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Nov 7, 2014
This article is part of a series called Classic TLNT.

Editor’s Note: Readers frequently ask about past TLNT articles. That’s why we republish a Classic TLNT post every Friday.

An interesting book that was quite popular in America in the late 1980s was All I Really Needed to Know I Learned in Kindergarten.

The book was a collection of musings, including the title piece, which gave referenced key life lessons such as: “play fair,” “don’t hit people,” and “clean up your own mess.”

I often think we forget these major life lessons we learned when we were young when we enter the world of business. And that is unfortunate, indeed. What would be the Management 101 equivalent?

Perhaps these two lessons we should have learned in Management 101:

1. Say “thank you” — every day

Recently in Fortune magazine, Victor Lipman made this salient observation:

Just because something should be obvious doesn’t mean it always is.  Two observations after decades of management: (1) Recognition (or lack thereof) is alwaysa key element of employee engagement; and (2) In a business environment where people are extraordinarily busy and routinely asked to do more with less, all too often successful tasks and projects are completed without  recognition for those involved.”

Pausing in our daily rush to notice and appreciate the positive efforts and results of those around us clearly communicates to our colleagues, “What you do is important. I notice your work. Others do, too. Please keep it up.” All from a simple, “thank you.”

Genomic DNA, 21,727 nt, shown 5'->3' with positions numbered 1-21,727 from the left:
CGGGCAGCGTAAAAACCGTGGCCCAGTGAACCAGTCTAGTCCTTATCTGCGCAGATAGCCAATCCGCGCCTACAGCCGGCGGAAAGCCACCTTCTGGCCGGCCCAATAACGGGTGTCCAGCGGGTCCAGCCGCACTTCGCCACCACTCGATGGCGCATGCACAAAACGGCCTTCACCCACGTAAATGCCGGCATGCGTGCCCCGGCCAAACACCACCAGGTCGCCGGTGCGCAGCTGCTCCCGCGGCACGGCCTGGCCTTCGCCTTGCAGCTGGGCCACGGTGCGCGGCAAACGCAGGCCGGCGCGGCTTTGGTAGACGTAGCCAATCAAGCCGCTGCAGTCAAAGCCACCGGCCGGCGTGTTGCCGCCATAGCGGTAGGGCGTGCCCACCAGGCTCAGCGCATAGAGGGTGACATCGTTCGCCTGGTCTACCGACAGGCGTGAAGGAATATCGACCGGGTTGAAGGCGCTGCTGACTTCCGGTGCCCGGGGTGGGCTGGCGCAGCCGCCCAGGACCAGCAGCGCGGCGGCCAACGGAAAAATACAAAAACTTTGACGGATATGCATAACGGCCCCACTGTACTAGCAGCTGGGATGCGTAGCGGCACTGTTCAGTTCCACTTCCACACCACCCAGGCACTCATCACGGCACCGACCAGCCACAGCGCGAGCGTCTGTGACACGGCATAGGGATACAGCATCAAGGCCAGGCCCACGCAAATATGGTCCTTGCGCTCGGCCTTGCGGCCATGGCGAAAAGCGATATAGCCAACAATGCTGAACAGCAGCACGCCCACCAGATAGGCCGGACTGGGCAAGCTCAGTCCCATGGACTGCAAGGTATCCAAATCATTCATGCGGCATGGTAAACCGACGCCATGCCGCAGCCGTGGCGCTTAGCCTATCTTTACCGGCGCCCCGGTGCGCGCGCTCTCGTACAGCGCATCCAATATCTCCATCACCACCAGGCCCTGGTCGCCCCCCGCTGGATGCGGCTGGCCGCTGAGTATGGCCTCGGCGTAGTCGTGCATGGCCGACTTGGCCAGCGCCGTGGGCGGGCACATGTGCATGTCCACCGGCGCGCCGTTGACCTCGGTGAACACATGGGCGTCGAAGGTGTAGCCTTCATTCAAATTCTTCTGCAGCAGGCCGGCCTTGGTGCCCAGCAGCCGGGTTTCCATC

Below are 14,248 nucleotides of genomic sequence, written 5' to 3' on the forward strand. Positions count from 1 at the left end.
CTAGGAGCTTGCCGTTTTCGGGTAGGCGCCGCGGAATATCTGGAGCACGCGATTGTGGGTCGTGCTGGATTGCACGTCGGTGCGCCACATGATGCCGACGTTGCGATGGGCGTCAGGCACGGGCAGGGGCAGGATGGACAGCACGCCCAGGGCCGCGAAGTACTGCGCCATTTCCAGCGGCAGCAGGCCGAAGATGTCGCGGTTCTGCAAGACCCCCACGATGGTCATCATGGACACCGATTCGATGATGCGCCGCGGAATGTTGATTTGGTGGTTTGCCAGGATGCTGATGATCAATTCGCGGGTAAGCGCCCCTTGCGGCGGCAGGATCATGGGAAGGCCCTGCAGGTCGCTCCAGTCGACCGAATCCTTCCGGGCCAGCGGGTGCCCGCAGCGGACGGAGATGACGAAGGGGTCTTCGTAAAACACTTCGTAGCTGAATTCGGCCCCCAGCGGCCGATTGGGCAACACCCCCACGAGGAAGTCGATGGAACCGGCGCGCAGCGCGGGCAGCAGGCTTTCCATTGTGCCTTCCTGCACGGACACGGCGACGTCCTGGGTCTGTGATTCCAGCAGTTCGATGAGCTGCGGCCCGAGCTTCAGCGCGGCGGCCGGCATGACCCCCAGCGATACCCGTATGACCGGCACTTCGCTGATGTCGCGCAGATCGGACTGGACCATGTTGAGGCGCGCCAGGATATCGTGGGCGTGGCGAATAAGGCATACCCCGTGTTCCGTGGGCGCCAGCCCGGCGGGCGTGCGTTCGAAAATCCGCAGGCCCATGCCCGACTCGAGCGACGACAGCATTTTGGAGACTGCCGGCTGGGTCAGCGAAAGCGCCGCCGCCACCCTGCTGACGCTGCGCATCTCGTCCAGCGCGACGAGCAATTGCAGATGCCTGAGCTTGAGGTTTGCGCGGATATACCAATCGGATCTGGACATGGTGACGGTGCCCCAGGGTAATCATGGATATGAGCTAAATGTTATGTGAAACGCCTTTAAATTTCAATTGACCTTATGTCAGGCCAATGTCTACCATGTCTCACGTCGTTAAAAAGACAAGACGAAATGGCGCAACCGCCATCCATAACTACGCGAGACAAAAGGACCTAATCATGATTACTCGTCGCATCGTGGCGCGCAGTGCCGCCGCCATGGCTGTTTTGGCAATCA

2. Choose to make work better

One of the many benefits of blogging is the introduction to wise and interesting people I may not have otherwise known. Doug Shaw is one such person (be sure to read this recent interview/bio of him in

In that bio, Doug describes his job (he’s a consultant now) as “I make work better.” The bio goes on to explain:

The clue to how he performs this feat is in the name of his consultancy – ‘What Goes Around’. Treat staff well and they will treat their employer and its customers well too. Reciprocity – or what goes around comes around – is the secret of staff engagement and a happy workplace, Shaw believes.”

Our attitude and approach to our work every day is a choice. I can choose to be angry, vindictive and competitive, or I can choose to be complimentary, appreciative and helpful. Guess which option makes for a happier, less stressful work day?

What lessons do you think we should add to Management 101?

You can find more from Derek Irvine on his Recognize This! blog.

This article is part of a series called Classic TLNT.
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